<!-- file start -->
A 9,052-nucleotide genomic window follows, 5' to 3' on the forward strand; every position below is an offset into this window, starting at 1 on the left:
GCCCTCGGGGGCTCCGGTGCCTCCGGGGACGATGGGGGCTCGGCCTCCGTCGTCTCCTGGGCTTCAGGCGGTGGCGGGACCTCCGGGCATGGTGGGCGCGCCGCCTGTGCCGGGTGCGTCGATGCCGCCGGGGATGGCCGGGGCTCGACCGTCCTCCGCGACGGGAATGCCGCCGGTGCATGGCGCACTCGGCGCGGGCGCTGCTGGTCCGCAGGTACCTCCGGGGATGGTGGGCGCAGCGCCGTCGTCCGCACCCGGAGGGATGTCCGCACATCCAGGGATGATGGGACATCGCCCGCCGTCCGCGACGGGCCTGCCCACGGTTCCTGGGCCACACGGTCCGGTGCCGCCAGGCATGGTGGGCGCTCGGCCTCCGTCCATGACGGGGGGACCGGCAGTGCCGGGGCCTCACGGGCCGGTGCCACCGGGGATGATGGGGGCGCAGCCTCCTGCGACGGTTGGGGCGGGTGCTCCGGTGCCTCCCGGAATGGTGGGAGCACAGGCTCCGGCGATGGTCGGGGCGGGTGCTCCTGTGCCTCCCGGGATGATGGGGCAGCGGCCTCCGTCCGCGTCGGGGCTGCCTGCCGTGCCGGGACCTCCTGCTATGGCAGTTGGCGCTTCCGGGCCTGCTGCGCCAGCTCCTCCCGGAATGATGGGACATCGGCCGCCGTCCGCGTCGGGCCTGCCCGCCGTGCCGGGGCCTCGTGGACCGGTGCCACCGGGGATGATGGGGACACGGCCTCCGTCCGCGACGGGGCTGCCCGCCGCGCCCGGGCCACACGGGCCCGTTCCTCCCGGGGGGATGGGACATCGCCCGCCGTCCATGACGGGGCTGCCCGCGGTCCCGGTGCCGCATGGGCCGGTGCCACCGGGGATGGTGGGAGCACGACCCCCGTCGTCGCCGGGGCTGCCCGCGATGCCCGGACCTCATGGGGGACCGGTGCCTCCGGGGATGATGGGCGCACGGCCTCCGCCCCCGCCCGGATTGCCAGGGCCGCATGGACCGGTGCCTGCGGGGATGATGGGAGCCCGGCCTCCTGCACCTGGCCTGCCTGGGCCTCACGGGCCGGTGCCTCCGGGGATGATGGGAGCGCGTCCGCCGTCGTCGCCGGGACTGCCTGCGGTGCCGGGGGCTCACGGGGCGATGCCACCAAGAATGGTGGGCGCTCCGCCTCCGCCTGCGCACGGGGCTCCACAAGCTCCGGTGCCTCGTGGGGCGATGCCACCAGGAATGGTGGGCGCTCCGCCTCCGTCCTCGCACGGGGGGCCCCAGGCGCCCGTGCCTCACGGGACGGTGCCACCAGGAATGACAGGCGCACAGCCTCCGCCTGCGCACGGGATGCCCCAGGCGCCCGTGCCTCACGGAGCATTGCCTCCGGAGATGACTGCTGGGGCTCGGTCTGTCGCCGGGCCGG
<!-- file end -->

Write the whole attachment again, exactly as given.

A 9,052-nucleotide genomic window follows, 5' to 3' on the forward strand; every position below is an offset into this window, starting at 1 on the left:
GCCCTCGGGGGCTCCGGTGCCTCCGGGGACGATGGGGGCTCGGCCTCCGTCGTCTCCTGGGCTTCAGGCGGTGGCGGGACCTCCGGGCATGGTGGGCGCGCCGCCTGTGCCGGGTGCGTCGATGCCGCCGGGGATGGCCGGGGCTCGACCGTCCTCCGCGACGGGAATGCCGCCGGTGCATGGCGCACTCGGCGCGGGCGCTGCTGGTCCGCAGGTACCTCCGGGGATGGTGGGCGCAGCGCCGTCGTCCGCACCCGGAGGGATGTCCGCACATCCAGGGATGATGGGACATCGCCCGCCGTCCGCGACGGGCCTGCCCACGGTTCCTGGGCCACACGGTCCGGTGCCGCCAGGCATGGTGGGCGCTCGGCCTCCGTCCATGACGGGGGGACCGGCAGTGCCGGGGCCTCACGGGCCGGTGCCACCGGGGATGATGGGGGCGCAGCCTCCTGCGACGGTTGGGGCGGGTGCTCCGGTGCCTCCCGGAATGGTGGGAGCACAGGCTCCGGCGATGGTCGGGGCGGGTGCTCCTGTGCCTCCCGGGATGATGGGGCAGCGGCCTCCGTCCGCGTCGGGGCTGCCTGCCGTGCCGGGACCTCCTGCTATGGCAGTTGGCGCTTCCGGGCCTGCTGCGCCAGCTCCTCCCGGAATGATGGGACATCGGCCGCCGTCCGCGTCGGGCCTGCCCGCCGTGCCGGGGCCTCGTGGACCGGTGCCACCGGGGATGATGGGGACACGGCCTCCGTCCGCGACGGGGCTGCCCGCCGCGCCCGGGCCACACGGGCCCGTTCCTCCCGGGGGGATGGGACATCGCCCGCCGTCCATGACGGGGCTGCCCGCGGTCCCGGTGCCGCATGGGCCGGTGCCACCGGGGATGGTGGGAGCACGACCCCCGTCGTCGCCGGGGCTGCCCGCGATGCCCGGACCTCATGGGGGACCGGTGCCTCCGGGGATGATGGGCGCACGGCCTCCGCCCCCGCCCGGATTGCCAGGGCCGCATGGACCGGTGCCTGCGGGGATGATGGGAGCCCGGCCTCCTGCACCTGGCCTGCCTGGGCCTCACGGGCCGGTGCCTCCGGGGATGATGGGAGCGCGTCCGCCGTCGTCGCCGGGACTGCCTGCGGTGCCGGGGGCTCACGGGGCGATGCCACCAAGAATGGTGGGCGCTCCGCCTCCGCCTGCGCACGGGGCTCCACAAGCTCCGGTGCCTCGTGGGGCGATGCCACCAGGAATGGTGGGCGCTCCGCCTCCGTCCTCGCACGGGGGGCCCCAGGCGCCCGTGCCTCACGGGACGGTGCCACCAGGAATGACAGGCGCACAGCCTCCGCCTGCGCACGGGATGCCCCAGGCGCCCGTGCCTCACGGAGCATTGCCTCCGGAGATGACTGCTGGGGCTCGGTCTGTCGCCGGGCCGG